ATS generally doesn’t distinguish between mutable and immutable pointers (e.g. in the standard library), although the type system is flexible enough that you could do this for custom types. Values can be declared as val (immutable) or var (variable).
Python (3)
Everything is always mutable, which can lead to bugs (e.g. mutating a list without realising that it’s shared).
Haskell (2)
Everything is always immutable, which has benefits but can be very annoying and inefficient when you need mutability. Since 0install is written in an imperative style, a translation into Haskell would likely be difficult.

C interoperability

Everything we might want to interact with will provide at least a C API. How easy is it to use these?

ATS (5)
ATS’s runtime data structures are identical to C’s. All you have to do is declare the C function with an ATS type signature (as the C definitions are too vague to be useful). ATS produces C code as output, and you can even embed C functions in your ATS source code and it will pass them through to the C compiler directly. As noted above, ATS does make it difficult (though not impossible) to express some common constraints (e.g. that a returned pointer will remain valid until the input structure is mutated).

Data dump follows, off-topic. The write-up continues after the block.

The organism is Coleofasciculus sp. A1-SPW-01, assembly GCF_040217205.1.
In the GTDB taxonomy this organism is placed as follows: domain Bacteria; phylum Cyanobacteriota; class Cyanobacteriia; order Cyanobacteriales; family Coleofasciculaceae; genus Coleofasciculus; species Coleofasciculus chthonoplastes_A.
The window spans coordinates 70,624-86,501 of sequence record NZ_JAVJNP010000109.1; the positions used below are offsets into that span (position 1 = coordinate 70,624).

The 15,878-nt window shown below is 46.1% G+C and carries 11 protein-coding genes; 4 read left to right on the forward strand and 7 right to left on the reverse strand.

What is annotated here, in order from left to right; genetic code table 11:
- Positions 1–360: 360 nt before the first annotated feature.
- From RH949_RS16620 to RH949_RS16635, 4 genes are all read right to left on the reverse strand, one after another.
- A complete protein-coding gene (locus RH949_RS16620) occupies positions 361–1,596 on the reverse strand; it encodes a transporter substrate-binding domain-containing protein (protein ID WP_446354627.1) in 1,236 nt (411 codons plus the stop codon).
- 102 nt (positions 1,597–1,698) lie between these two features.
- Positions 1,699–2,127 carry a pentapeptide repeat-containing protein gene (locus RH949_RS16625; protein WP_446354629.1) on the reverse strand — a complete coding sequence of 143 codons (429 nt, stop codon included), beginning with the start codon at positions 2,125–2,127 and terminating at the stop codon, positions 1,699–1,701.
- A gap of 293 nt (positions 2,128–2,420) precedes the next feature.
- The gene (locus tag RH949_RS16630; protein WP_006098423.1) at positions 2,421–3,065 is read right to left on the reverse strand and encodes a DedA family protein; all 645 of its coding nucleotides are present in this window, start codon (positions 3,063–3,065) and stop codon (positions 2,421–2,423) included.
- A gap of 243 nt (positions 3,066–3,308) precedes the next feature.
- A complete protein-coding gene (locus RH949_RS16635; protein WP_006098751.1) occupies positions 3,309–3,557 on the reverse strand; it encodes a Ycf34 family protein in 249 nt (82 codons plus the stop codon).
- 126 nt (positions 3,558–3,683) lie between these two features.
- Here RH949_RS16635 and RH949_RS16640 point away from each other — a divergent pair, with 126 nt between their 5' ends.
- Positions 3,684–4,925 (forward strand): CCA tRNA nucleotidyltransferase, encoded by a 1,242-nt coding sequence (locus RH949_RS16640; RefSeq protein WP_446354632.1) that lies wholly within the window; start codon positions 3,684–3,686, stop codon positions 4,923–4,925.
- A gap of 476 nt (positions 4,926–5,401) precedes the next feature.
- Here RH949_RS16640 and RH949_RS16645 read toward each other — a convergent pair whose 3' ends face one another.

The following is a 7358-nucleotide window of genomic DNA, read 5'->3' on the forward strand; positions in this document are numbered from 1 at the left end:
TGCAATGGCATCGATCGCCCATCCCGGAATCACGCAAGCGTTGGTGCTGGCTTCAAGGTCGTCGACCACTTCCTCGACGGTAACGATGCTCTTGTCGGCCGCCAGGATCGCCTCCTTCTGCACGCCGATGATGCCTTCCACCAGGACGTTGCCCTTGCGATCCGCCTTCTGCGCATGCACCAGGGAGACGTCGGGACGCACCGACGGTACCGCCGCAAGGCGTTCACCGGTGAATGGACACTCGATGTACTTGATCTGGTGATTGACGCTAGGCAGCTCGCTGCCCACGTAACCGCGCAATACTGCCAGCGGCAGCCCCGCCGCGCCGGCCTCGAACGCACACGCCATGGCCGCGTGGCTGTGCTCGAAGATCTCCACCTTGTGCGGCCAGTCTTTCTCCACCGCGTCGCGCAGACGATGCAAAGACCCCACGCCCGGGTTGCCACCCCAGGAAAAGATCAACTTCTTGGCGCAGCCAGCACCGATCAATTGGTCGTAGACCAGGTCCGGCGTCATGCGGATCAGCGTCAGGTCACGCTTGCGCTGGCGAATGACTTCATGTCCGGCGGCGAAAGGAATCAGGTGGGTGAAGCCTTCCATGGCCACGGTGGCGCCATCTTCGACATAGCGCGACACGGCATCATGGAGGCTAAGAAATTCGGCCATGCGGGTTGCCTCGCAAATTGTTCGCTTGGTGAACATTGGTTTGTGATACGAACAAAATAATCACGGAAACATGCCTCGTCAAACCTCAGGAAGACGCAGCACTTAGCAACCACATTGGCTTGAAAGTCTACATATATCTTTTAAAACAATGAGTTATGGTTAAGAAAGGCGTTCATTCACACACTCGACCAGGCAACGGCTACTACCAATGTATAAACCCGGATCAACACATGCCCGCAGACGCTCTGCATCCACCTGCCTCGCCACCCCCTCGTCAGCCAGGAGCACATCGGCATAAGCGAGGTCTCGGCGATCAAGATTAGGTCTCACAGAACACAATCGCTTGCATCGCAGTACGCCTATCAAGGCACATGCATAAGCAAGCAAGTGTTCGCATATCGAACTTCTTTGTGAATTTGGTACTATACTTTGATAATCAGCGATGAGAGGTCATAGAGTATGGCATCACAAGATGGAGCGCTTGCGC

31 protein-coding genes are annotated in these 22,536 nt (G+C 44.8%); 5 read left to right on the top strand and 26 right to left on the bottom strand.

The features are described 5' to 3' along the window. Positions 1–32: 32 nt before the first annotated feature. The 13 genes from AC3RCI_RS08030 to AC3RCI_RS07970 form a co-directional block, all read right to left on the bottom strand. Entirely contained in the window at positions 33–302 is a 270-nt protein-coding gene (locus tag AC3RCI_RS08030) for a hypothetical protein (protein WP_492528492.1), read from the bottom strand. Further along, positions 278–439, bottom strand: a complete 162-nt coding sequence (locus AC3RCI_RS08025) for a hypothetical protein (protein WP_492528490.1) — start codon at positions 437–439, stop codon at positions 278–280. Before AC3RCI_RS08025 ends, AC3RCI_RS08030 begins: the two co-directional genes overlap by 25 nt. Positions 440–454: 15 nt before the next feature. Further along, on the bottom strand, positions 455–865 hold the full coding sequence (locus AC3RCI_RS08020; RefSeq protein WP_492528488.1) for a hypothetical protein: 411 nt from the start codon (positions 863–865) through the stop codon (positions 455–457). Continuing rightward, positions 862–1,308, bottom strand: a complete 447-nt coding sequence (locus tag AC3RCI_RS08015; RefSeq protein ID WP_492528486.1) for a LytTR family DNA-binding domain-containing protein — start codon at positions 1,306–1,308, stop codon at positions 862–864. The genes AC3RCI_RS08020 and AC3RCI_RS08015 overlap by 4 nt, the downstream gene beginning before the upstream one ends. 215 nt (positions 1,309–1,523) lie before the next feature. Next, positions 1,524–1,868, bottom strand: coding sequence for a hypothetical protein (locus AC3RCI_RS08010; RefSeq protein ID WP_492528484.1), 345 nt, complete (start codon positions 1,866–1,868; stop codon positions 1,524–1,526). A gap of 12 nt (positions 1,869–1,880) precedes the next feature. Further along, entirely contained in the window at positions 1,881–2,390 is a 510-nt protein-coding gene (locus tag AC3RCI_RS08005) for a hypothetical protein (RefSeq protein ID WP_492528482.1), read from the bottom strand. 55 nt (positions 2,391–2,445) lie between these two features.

C# (4)
Interop with Native Libraries shows how to call C functions from C#.
Go (4)
cgo makes it easy to call C from Go.
Haskell (4)
C libraries can be wrapped using Haskell’s FFI.
Rust (4)
C functions can be declared with Rust raw pointers, but can only be called from unsafe code. You therefore need to write wrappers for them. An annoyance here is that Rust’s types are not the same as C’s, so e.g. every string has to be copied whenever you invoke a C function (Rust strings don’t always have null terminators) and get a result back (Rust strings have a length header). Also, you can’t use Rust’s linear pointer types with C functions, because Rust assumes that there is a header block on such types. This makes interfacing with C a little less efficient than it could be (this is no worse than e.g. C# or Haskell; I just feel Rust could do better).
Python (3)